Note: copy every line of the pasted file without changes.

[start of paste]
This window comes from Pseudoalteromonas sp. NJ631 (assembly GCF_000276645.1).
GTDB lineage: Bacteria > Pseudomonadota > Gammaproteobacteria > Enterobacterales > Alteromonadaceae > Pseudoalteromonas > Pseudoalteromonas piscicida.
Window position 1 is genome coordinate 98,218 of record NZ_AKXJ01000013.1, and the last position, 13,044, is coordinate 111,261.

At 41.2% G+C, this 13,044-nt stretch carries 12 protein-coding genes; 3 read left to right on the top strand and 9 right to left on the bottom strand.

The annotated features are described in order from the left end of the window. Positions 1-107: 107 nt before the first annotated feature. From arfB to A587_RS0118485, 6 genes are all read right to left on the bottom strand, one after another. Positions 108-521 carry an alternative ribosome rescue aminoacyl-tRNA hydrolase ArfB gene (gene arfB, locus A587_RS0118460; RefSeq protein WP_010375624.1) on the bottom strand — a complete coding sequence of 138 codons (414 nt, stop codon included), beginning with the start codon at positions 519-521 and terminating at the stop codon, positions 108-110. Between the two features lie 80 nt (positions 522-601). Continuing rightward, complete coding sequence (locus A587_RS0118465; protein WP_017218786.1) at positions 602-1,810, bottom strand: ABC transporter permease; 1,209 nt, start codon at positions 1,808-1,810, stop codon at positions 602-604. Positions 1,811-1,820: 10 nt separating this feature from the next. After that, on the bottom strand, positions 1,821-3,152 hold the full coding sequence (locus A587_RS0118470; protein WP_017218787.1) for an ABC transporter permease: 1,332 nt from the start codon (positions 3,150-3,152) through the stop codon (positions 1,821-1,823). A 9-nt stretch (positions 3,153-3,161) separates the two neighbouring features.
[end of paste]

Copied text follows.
This window comes from Pseudoalteromonas sp. NJ631 (assembly GCF_000276645.1).
GTDB lineage: Bacteria > Pseudomonadota > Gammaproteobacteria > Enterobacterales > Alteromonadaceae > Pseudoalteromonas > Pseudoalteromonas piscicida.
Window position 1 is genome coordinate 98,218 of record NZ_AKXJ01000013.1, and the last position, 13,044, is coordinate 111,261.

At 41.2% G+C, this 13,044-nt stretch carries 12 protein-coding genes; 3 read left to right on the top strand and 9 right to left on the bottom strand.

The annotated features are described in order from the left end of the window. Positions 1-107: 107 nt before the first annotated feature. From arfB to A587_RS0118485, 6 genes are all read right to left on the bottom strand, one after another. Positions 108-521 carry an alternative ribosome rescue aminoacyl-tRNA hydrolase ArfB gene (gene arfB, locus A587_RS0118460; RefSeq protein WP_010375624.1) on the bottom strand — a complete coding sequence of 138 codons (414 nt, stop codon included), beginning with the start codon at positions 519-521 and terminating at the stop codon, positions 108-110. Between the two features lie 80 nt (positions 522-601). Continuing rightward, complete coding sequence (locus A587_RS0118465; protein WP_017218786.1) at positions 602-1,810, bottom strand: ABC transporter permease; 1,209 nt, start codon at positions 1,808-1,810, stop codon at positions 602-604. Positions 1,811-1,820: 10 nt separating this feature from the next. After that, on the bottom strand, positions 1,821-3,152 hold the full coding sequence (locus A587_RS0118470; protein WP_017218787.1) for an ABC transporter permease: 1,332 nt from the start codon (positions 3,150-3,152) through the stop codon (positions 1,821-1,823). A 9-nt stretch (positions 3,153-3,161) separates the two neighbouring features.